In 30 years there could be a seafood restaurant and public art memorialising historic shipwrecks at the end of Holmes Wharf, at Oamaru Harbour.
The Waitaki District Council could buy the unused woolstores on Waterfront Rd.
Or it could make “Sandy Beach”, at the base of Oamaru’s breakwater, a destination for local families and visitors.
The council’s harbour area committee discussed all manner of possibilities for the harbour area at the Oamaru Opera House ODT InkBox in front of up to 70 people as members of the public crowded into the first public workshop for the Oamaru Harbour master plan recently.
At the start of July draft proposals were met with public outcry over the apparent direction of the plan.
Proposals for public consultation initially ranged from least ambitious to most ambitious and commercial development was seen to outweigh the community’s desire to preserve the atmosphere of the popular area.
On Thursday, the committee hashed out options in a “zone-based approach” in front of all comers in a statement of the committee’s commitment to transparency.
Waitaki Mayor Gary Kircher said the coming public consultation for the master plan would focus on “both” project ideas for the area “we all love” and the rules, or guidelines, that underpin them.
“The guidelines help form an umbrella as to what can happen and hopefully – if I use that analogy – the projects will come down and the bad ones will bounce off the umbrella and go away,” Mr Kircher said.
“By doing projects it helps people to have a really good expectation about what will happen, but we can’t predict everything that’s going to come through. That’s where the guidelines become really important. First of all in helping us develop these projects and the map . . . but the other part is the unexpected things, helping to filter them as to whether they happen, or not.”
Bids for a zipline at the harbour, then a floating hotel, divided opinion in the community before the master plan was deemed necessary to avoid ad hoc decision making, and the process began late last year.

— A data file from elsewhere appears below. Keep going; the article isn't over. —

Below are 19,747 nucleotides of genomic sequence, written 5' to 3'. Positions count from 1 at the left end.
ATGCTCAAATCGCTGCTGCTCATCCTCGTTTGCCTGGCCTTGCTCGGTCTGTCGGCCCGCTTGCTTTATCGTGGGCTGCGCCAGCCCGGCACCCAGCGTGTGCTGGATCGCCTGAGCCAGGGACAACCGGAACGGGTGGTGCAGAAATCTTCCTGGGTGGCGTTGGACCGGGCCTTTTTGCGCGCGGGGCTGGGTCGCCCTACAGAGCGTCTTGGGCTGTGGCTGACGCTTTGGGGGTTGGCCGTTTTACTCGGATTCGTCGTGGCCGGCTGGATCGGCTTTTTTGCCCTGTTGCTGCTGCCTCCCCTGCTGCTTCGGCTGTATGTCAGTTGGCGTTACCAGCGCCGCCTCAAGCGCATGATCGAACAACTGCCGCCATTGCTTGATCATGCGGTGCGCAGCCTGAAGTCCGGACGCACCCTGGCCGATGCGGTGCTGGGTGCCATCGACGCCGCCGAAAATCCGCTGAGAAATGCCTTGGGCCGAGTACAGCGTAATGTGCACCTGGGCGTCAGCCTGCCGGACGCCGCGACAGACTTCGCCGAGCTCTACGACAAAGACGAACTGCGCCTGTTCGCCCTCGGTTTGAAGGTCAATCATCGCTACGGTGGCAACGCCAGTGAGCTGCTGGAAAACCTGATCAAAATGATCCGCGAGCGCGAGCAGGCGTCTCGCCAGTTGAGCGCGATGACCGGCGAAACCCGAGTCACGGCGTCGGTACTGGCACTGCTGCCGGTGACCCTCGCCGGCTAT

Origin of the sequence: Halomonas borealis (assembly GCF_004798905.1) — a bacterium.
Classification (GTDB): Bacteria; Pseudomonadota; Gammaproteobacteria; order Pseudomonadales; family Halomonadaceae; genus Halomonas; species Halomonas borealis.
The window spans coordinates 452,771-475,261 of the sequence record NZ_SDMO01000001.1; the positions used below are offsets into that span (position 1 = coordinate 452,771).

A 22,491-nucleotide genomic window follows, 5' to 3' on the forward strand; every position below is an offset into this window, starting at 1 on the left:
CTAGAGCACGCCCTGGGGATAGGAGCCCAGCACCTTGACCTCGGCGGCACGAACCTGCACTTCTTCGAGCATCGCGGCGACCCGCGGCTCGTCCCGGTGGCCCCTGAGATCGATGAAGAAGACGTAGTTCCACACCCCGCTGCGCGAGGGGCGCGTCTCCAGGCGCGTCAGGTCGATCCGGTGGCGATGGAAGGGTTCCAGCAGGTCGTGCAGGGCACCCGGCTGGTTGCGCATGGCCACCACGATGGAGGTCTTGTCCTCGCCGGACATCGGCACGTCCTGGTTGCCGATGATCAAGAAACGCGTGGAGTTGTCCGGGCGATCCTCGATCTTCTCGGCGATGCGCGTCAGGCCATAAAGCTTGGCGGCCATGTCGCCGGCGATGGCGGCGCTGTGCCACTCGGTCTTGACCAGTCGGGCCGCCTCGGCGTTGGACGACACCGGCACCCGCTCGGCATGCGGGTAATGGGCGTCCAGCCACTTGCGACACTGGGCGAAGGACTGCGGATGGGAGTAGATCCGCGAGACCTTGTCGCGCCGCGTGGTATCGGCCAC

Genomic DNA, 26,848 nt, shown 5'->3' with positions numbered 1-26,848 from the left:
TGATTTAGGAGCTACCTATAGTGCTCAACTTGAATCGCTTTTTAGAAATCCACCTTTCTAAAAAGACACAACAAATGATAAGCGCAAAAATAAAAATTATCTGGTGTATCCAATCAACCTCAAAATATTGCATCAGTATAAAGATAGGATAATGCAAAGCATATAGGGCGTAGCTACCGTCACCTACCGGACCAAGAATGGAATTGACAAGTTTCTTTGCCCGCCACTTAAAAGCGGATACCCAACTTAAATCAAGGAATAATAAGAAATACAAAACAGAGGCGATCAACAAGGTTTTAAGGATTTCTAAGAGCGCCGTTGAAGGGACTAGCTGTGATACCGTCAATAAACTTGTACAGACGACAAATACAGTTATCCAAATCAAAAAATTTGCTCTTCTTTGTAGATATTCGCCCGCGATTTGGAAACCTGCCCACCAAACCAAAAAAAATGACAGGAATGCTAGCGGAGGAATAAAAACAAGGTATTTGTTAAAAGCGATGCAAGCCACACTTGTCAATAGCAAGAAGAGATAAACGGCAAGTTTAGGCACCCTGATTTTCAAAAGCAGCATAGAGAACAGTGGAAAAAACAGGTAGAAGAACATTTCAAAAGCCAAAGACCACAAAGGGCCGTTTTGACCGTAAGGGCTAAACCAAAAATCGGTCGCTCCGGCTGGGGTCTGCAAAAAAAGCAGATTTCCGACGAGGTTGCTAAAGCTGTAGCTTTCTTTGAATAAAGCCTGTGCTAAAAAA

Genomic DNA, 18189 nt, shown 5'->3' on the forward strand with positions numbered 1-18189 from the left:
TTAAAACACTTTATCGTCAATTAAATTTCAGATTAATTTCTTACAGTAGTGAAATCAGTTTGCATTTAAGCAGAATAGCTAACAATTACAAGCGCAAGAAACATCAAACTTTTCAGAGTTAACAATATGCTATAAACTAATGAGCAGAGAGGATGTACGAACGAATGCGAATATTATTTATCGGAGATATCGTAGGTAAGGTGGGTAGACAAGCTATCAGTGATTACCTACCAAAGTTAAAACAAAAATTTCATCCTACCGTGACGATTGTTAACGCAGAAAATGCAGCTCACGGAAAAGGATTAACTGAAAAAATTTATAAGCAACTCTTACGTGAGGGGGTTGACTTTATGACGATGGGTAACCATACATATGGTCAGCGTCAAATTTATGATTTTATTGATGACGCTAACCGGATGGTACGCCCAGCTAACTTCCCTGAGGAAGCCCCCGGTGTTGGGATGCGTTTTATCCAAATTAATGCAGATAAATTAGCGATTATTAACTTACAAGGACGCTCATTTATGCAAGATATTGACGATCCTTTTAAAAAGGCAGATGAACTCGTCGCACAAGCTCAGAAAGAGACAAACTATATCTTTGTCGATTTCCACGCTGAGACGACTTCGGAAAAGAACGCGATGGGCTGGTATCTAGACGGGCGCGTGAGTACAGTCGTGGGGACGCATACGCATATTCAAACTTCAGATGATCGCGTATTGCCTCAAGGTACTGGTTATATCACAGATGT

The committee discussed what consultation would be required for six zones: the southern harbour precinct, along Waterfront Rd to the Oamaru Blue Penguin Colony; the waterfront zone, along the Esplanade; Holmes Wharf; a harbour plaza area, including Harbour and Wansbeck Sts and the open space used by the Oamaru Farmers’ Market; Sumpter Wharf and the breakwater; and the town centre.
At the start of the workshop council assets group manager Neil Jorgensen, who is leading the project, stated the intention was to enter a phase of public consultation in “later August”, following the next harbour area committee.
After the meeting he could not confirm what recommendation would be advanced when the committee next met.
The project was “basically an iterative process” whereby the committee reviewed different versions of drafts before coming to a proposal fit for public consumption.
“It was good progress today and there was no expectation that we would ever solve everything in one session,” he said. “We were hoping to get ‘next steps’ sorted, but I think we got some good direction from the committee – enough to create what those next steps are.
“You’ve got to move at the pace that people want to move at.”
Cr Guy Percival criticised the latest iteration of draft discussion documents – saying he did not see why “little old Oamaru needs to emulate the Viaduct Basin”.
Oamaru Blue Penguin Colony science and environmental manager Philippa Agnew, who was one of four members of the community added to the committee for the creation of a master plan, scored the biggest round of applause after she criticised the documents which downplayed the importance of wildlife at the harbour, including the largest colony of Otago’s only endemic seabird, the rare Otago shag.
“I think we need to be mindful of the fact that these birds are very, very important. The harbour is not all about us. They are part of this environment,” Dr Agnew said.